Corporate Affairs Minister M. Veerappa Moily is confident that some important reforms, such as the much-awaited new Companies Bill, will soon see the light of the day. In a candid chat with Sebastian P.T., Moily also talks about contentious issues like the proposal on imposing tax retrospectively, which he agrees created a negative perception about India. Edited excerpts:
The new Companies Bill has been delayed for long. What makes you confident that it can be passed in the forthcoming Monsoon Session?
The Bill was referred for a second time to the Standing Committee chaired by Yashwant Sinha because I wanted to take the Opposition on board. The Committee has submitted its report with some fresh recommendations. We had incorporated most of the Committee's earlier proposals and are considering the new ones. The report has also been sent to various ministries as part of the consultation process. I will present it before the Cabinet at the earliest. And, hopefully, it will be passed in the Monsoon Session.
What are the main highlights of the report?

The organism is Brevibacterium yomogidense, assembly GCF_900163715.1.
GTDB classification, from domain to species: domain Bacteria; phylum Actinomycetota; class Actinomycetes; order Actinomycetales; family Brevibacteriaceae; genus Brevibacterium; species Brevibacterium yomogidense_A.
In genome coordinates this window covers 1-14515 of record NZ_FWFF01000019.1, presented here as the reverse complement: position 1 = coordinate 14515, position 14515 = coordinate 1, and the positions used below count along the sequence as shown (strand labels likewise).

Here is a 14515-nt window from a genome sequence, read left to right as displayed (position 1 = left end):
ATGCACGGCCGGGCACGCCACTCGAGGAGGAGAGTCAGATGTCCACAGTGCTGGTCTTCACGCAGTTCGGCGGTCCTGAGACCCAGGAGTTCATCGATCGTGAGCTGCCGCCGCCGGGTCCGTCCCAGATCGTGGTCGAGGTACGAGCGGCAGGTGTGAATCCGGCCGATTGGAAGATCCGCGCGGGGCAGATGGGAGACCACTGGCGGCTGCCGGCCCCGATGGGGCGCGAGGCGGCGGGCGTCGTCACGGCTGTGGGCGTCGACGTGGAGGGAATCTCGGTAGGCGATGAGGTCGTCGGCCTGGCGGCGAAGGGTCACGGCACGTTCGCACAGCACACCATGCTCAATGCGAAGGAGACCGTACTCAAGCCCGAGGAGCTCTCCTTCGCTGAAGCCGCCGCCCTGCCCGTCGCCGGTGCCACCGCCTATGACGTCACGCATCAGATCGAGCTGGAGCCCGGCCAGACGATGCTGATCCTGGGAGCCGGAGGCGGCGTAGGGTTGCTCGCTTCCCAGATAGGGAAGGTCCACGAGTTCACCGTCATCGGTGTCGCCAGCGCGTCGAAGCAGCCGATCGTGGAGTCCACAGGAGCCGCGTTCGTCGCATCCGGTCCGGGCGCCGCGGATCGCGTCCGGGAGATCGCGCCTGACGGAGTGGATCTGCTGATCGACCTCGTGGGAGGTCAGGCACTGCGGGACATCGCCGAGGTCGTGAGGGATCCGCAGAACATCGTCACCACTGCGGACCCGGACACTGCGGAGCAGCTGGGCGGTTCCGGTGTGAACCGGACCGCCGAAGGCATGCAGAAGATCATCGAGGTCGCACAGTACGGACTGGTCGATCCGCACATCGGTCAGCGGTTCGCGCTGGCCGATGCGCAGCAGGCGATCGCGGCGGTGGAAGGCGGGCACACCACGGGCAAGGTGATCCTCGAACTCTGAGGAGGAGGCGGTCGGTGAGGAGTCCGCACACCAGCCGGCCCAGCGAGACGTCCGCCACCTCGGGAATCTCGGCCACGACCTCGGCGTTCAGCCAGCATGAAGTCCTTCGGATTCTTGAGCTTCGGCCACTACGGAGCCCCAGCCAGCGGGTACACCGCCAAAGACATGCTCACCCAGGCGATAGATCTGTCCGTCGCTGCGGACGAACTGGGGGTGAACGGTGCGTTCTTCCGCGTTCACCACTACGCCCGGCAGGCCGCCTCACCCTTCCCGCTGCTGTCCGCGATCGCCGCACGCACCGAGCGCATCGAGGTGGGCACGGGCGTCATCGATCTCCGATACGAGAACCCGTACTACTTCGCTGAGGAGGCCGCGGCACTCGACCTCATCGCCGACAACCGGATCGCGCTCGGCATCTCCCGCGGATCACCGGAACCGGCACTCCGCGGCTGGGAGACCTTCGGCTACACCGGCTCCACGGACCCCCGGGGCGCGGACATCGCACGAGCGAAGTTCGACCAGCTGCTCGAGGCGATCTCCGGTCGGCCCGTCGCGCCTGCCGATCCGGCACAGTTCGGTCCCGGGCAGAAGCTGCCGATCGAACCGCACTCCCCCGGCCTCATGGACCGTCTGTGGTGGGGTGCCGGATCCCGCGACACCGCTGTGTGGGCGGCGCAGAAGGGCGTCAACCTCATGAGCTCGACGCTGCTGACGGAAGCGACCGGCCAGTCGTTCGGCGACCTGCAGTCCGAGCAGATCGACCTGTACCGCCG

Some of the Committee's suggestions include explicitly defining the term 'private placement' as it feels the Bill seeks to regulate a new and widely adopted method of raising capital. It suggests that auditors' appointment be subject to ratification of every annual general meeting (AGM) of shareholders and also limit the number of companies a person can audit. It feels that a company needs the (National Company Law) Tribunal's nod to consolidate/subdivide its share capital only if the voting pattern changes, among other things.
SPECIAL:Economic Crisis 2012
The Committee was initially for mandatory CSR spend by companies…
Corporate Social Responsibility (CSR) will not be mandatory. On CSR, the panel wants the phrase that companies "shall make every endeavour to ensure" be modified to "shall ensure". It has suggested that CSR activities of companies should be directed in and around the area of their operations.